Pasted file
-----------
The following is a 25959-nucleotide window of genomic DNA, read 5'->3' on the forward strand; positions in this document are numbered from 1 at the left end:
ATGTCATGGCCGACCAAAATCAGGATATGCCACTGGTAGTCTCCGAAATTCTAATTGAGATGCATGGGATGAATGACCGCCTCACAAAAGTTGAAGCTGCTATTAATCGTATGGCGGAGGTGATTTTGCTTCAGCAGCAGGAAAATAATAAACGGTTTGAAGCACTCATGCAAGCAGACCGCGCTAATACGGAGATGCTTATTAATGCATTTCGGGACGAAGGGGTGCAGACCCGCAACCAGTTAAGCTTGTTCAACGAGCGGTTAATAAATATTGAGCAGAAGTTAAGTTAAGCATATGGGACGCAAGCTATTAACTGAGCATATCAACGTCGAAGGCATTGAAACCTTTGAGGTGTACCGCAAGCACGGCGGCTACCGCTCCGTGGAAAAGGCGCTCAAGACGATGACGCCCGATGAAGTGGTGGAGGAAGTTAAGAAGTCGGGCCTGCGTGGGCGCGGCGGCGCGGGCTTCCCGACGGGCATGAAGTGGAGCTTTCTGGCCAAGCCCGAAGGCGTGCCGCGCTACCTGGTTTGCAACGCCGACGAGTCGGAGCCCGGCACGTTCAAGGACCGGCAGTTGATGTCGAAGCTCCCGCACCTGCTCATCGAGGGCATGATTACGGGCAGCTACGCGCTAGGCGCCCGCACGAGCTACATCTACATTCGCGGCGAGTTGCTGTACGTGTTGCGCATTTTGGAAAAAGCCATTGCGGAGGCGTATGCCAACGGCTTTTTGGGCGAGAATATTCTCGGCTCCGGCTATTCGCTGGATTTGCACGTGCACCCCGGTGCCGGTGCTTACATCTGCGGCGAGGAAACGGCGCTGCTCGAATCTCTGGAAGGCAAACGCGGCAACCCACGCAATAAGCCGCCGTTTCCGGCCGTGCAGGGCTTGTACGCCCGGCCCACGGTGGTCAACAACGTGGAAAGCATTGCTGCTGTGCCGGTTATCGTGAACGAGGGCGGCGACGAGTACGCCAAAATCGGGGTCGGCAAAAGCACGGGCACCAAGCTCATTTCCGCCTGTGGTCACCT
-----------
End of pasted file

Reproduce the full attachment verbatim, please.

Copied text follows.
The following is a 25959-nucleotide window of genomic DNA, read 5'->3' on the forward strand; positions in this document are numbered from 1 at the left end:
ATGTCATGGCCGACCAAAATCAGGATATGCCACTGGTAGTCTCCGAAATTCTAATTGAGATGCATGGGATGAATGACCGCCTCACAAAAGTTGAAGCTGCTATTAATCGTATGGCGGAGGTGATTTTGCTTCAGCAGCAGGAAAATAATAAACGGTTTGAAGCACTCATGCAAGCAGACCGCGCTAATACGGAGATGCTTATTAATGCATTTCGGGACGAAGGGGTGCAGACCCGCAACCAGTTAAGCTTGTTCAACGAGCGGTTAATAAATATTGAGCAGAAGTTAAGTTAAGCATATGGGACGCAAGCTATTAACTGAGCATATCAACGTCGAAGGCATTGAAACCTTTGAGGTGTACCGCAAGCACGGCGGCTACCGCTCCGTGGAAAAGGCGCTCAAGACGATGACGCCCGATGAAGTGGTGGAGGAAGTTAAGAAGTCGGGCCTGCGTGGGCGCGGCGGCGCGGGCTTCCCGACGGGCATGAAGTGGAGCTTTCTGGCCAAGCCCGAAGGCGTGCCGCGCTACCTGGTTTGCAACGCCGACGAGTCGGAGCCCGGCACGTTCAAGGACCGGCAGTTGATGTCGAAGCTCCCGCACCTGCTCATCGAGGGCATGATTACGGGCAGCTACGCGCTAGGCGCCCGCACGAGCTACATCTACATTCGCGGCGAGTTGCTGTACGTGTTGCGCATTTTGGAAAAAGCCATTGCGGAGGCGTATGCCAACGGCTTTTTGGGCGAGAATATTCTCGGCTCCGGCTATTCGCTGGATTTGCACGTGCACCCCGGTGCCGGTGCTTACATCTGCGGCGAGGAAACGGCGCTGCTCGAATCTCTGGAAGGCAAACGCGGCAACCCACGCAATAAGCCGCCGTTTCCGGCCGTGCAGGGCTTGTACGCCCGGCCCACGGTGGTCAACAACGTGGAAAGCATTGCTGCTGTGCCGGTTATCGTGAACGAGGGCGGCGACGAGTACGCCAAAATCGGGGTCGGCAAAAGCACGGGCACCAAGCTCATTTCCGCCTGTGGTCACCT